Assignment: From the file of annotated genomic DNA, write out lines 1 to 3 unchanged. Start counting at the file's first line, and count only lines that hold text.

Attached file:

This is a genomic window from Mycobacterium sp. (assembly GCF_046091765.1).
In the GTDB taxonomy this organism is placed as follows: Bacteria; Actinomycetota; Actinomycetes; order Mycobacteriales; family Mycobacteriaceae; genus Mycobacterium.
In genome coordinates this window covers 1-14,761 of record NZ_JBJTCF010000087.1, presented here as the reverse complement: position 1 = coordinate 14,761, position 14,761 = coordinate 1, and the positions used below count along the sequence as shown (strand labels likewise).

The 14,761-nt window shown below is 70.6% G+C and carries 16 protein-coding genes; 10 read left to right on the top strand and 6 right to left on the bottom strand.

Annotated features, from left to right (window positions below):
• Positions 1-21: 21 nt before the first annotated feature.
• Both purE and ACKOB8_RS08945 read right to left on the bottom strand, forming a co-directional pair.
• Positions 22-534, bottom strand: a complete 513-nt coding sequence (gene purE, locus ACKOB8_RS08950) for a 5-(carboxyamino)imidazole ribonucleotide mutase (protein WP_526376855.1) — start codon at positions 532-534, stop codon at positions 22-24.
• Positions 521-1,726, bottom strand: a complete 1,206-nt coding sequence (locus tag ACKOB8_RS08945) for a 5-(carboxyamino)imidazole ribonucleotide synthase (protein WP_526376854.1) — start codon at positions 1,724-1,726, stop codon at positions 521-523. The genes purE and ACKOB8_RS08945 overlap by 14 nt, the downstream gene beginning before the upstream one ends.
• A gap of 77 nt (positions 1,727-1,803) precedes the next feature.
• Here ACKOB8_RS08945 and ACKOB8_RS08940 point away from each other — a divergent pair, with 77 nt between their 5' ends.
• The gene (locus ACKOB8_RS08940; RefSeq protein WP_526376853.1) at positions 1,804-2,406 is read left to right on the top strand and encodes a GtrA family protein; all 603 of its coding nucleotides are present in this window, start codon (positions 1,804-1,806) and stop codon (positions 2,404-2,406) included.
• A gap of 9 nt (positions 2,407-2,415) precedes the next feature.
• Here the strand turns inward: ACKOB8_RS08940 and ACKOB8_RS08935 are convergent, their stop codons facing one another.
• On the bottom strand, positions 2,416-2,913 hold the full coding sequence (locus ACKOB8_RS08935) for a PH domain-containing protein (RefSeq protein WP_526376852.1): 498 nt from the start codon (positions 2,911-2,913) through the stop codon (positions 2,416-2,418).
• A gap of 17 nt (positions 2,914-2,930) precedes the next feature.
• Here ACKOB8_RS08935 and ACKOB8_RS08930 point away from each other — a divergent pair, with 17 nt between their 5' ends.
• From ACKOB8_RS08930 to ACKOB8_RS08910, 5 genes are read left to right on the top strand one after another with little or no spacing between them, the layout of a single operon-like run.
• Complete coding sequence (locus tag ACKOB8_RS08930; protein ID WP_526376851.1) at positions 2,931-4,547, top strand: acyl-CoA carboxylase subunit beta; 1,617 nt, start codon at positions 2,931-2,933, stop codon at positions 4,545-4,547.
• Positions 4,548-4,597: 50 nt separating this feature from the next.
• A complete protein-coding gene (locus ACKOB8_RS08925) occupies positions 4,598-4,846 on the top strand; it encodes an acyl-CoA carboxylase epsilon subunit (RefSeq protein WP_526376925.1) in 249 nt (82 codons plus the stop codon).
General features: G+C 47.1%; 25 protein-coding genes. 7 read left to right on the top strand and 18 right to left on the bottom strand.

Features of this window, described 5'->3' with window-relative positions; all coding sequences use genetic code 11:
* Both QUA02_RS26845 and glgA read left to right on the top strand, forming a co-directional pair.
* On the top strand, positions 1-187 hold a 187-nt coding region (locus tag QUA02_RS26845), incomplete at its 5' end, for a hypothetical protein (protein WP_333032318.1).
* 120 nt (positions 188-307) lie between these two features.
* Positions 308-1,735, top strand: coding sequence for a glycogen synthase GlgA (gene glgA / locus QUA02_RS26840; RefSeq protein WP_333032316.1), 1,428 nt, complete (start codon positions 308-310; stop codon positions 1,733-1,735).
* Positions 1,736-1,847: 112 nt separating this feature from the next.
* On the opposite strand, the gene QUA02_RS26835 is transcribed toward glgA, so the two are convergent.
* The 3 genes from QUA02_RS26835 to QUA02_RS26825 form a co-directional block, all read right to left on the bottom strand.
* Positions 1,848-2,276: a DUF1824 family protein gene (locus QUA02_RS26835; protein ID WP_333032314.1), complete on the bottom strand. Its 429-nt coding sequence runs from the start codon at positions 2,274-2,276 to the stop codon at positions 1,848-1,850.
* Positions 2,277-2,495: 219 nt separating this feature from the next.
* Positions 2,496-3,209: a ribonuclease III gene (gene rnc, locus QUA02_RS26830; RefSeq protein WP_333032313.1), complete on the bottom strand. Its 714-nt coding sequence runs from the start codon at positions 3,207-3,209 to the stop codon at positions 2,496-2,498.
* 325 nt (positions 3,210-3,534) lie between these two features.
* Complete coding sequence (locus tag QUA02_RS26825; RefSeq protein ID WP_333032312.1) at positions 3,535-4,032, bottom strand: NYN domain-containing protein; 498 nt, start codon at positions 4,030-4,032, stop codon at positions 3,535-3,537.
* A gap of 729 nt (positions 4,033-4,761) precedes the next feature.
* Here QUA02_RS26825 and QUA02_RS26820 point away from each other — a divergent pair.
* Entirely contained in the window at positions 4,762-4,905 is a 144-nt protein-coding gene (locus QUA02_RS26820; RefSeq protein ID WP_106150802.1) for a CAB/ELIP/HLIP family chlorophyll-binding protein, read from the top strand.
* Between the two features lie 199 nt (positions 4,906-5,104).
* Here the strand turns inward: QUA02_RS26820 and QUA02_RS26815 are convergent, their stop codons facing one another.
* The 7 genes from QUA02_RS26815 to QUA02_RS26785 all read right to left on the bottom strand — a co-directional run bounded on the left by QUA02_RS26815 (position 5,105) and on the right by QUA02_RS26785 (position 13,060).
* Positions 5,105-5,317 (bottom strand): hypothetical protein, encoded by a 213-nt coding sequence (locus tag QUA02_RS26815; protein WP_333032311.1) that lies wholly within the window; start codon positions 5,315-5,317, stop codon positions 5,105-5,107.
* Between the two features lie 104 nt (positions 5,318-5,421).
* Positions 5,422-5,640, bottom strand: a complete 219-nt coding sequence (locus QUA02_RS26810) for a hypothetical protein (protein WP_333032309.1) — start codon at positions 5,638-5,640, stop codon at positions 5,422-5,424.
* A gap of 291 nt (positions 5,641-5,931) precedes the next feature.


This is a genomic window from Mycobacterium sp. (assembly GCF_046091765.1).
In the GTDB taxonomy this organism is placed as follows: Bacteria; Actinomycetota; Actinomycetes; order Mycobacteriales; family Mycobacteriaceae; genus Mycobacterium.
In genome coordinates this window covers 1-14,761 of record NZ_JBJTCF010000087.1, presented here as the reverse complement: position 1 = coordinate 14,761, position 14,761 = coordinate 1, and the positions used below count along the sequence as shown (strand labels likewise).